For the United States, the growth impact of such spillovers is broadly offset by stronger underlying domestic demand dynamics in 2012.  Nonetheless, activity slows from the pace reached during the second half of 2011, as higher risk aversion tightens financial conditions and fiscal policy turns more contractionary.

On January 28, Steve Odland of Forbes suggested that the Great Recession, which began in the fourth quarter of 2007, never really ended.  Odland emphasized that the continuing drag of the housing market, the lack of liquidity for small businesses to create jobs, despite trillions of dollars in cash on the sidelines, has resulted in an “invisible recovery”.

Jennifer Smith of The Wall Street Journal explained how this situation has played out at law firms:

Conditions at law firms have stabilized since 2009, when the legal industry shed 41,900 positions, according to the Labor Department.  Cuts were more moderate last year, with some 2,700 positions eliminated, and recruiters report more opportunities for experienced midlevel associates.

But many elite firms have shrunk their ranks of entry-level lawyers by as much as half from 2008, when market turmoil was at its peak.

Regardless of whether the economic recovery may have been “invisible”, economist Nouriel Roubini (a/k/a Dr. Doom) has consistently described the recovery as “U-shaped” rather than the usual “V-shaped” graph pattern we have seen depicting previous recessions.  Today Online reported on a discussion Dr. Roubini held concerning this matter at the World Economic Forum’s meeting in Davos:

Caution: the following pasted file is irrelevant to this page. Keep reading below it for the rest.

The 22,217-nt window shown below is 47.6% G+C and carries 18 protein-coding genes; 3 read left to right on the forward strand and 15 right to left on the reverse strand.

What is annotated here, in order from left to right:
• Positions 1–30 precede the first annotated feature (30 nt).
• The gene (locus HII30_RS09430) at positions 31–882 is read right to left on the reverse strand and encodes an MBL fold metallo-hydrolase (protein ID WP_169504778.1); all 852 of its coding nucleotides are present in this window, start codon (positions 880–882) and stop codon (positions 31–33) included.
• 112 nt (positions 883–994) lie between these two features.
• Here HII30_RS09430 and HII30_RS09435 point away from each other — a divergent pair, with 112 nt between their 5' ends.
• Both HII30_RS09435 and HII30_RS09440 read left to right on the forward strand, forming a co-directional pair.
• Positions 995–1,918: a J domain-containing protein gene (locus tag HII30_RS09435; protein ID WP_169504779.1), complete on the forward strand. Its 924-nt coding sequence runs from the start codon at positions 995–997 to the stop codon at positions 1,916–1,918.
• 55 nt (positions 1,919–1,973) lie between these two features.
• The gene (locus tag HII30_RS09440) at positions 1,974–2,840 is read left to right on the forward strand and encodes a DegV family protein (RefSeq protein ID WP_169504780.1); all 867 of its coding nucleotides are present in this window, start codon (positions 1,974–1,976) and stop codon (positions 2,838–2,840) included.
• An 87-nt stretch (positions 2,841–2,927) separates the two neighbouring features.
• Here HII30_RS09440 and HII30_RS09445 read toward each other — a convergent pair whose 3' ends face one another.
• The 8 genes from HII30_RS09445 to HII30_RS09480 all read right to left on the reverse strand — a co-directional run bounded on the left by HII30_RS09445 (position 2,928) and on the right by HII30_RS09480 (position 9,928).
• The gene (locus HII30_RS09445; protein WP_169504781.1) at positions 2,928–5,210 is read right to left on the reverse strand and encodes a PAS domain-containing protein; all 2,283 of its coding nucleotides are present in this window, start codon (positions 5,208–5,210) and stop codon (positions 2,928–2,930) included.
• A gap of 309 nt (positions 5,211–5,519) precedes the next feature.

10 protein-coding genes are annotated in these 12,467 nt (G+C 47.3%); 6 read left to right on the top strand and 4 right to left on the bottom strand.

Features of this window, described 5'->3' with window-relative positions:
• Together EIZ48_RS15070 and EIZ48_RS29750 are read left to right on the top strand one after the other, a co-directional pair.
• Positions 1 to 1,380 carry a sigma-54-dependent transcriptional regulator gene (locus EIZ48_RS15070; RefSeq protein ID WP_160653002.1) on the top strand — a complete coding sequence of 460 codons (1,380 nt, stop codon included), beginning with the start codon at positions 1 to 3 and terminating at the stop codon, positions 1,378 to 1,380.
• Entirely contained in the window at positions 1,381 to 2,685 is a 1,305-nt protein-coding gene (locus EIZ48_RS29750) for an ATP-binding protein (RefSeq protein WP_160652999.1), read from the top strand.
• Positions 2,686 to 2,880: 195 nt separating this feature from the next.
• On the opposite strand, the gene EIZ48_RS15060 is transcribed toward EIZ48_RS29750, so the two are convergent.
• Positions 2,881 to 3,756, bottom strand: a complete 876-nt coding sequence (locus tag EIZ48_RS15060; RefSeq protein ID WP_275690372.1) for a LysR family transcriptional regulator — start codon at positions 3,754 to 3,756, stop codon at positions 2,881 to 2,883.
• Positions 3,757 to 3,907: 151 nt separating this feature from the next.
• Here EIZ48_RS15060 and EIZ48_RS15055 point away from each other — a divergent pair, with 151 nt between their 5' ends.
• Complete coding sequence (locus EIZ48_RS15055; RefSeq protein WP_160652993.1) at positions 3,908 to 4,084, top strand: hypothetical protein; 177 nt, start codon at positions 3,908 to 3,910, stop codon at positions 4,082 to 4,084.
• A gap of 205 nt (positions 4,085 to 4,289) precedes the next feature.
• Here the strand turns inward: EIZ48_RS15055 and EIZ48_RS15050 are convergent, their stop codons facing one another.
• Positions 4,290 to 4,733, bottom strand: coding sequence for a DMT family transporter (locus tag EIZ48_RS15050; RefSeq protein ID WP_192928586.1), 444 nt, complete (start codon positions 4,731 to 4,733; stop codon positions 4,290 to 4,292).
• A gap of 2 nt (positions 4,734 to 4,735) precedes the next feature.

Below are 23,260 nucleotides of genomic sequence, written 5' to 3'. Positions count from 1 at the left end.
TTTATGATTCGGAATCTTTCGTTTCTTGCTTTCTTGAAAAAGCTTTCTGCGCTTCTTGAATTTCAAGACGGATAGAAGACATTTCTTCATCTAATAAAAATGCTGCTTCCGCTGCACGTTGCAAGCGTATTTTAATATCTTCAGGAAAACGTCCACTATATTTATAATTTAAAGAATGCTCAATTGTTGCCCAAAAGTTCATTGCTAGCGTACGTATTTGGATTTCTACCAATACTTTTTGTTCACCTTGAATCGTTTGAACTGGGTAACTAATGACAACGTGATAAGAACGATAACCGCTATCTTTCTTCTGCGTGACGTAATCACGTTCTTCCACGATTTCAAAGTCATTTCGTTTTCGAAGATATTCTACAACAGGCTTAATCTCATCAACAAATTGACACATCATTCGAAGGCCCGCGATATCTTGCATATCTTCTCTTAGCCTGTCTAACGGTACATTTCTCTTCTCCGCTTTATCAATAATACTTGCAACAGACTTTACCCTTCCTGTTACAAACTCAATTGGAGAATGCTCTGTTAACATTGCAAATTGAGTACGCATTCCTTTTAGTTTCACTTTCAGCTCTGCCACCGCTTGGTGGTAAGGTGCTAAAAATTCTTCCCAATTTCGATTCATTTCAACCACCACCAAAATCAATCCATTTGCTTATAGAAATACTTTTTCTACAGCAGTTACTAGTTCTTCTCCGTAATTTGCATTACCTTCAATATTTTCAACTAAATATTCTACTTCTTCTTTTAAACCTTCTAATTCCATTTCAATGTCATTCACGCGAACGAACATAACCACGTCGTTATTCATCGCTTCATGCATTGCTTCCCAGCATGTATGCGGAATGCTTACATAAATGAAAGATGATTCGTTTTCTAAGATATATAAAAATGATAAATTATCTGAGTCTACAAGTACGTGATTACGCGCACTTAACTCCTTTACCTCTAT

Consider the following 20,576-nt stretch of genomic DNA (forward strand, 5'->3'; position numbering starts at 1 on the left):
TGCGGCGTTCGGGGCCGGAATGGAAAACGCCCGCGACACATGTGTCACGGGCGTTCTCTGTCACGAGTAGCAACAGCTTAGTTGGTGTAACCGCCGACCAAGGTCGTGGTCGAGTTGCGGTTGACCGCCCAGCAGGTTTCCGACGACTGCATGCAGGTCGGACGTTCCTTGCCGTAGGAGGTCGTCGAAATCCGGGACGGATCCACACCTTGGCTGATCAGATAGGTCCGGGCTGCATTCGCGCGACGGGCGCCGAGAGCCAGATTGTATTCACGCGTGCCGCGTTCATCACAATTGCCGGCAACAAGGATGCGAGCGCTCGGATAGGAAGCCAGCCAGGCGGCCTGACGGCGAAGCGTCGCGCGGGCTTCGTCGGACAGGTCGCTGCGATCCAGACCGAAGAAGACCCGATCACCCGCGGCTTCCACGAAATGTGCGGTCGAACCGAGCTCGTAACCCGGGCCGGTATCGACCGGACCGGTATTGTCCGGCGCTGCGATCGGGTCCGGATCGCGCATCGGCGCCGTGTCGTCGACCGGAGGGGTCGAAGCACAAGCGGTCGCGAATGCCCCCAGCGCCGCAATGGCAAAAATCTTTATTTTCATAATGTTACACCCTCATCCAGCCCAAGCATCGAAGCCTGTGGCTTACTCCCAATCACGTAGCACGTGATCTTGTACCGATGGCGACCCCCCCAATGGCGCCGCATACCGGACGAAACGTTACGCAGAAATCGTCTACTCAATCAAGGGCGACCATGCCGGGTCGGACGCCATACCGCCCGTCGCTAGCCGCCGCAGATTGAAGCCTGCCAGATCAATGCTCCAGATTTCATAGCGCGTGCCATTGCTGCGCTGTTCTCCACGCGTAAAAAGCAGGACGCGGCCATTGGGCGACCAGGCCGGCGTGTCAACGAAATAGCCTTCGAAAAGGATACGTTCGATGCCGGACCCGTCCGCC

Slow growth in advanced economies will likely lead to “a U-shaped recovery rather than a typical V”, and could last up to 10 years if there is too much debt in the public and private sector, he said.

At a panel discussion yesterday, Dr Roubini also said Greece will probably leave Europe’s single currency within 12 months and could soon be followed by Portugal.

“The euro zone is a slow-motion train wreck,” he said.  “Not only Greece, other countries as well are insolvent.”

In a December 8 interview conducted by Tom Keene on Bloomberg Television’s “Surveillance Midday”, Lakshman Achuthan, chief operations officer of the Economic Cycle Research Institute, explained his position:

“The downturn we have now is very different than the downturn in 2010, which did not persist.  This one is persisting.”

*  *  *

“If there’s no recession in Q4 or in the first half I’d say of 2012, then we’re wrong.  …   You’re not going to know whether or not we’re wrong until a year from now.”

I’m afraid that we might know the answer before then.


 

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Stock Market Bears Have Not Yet Left The Building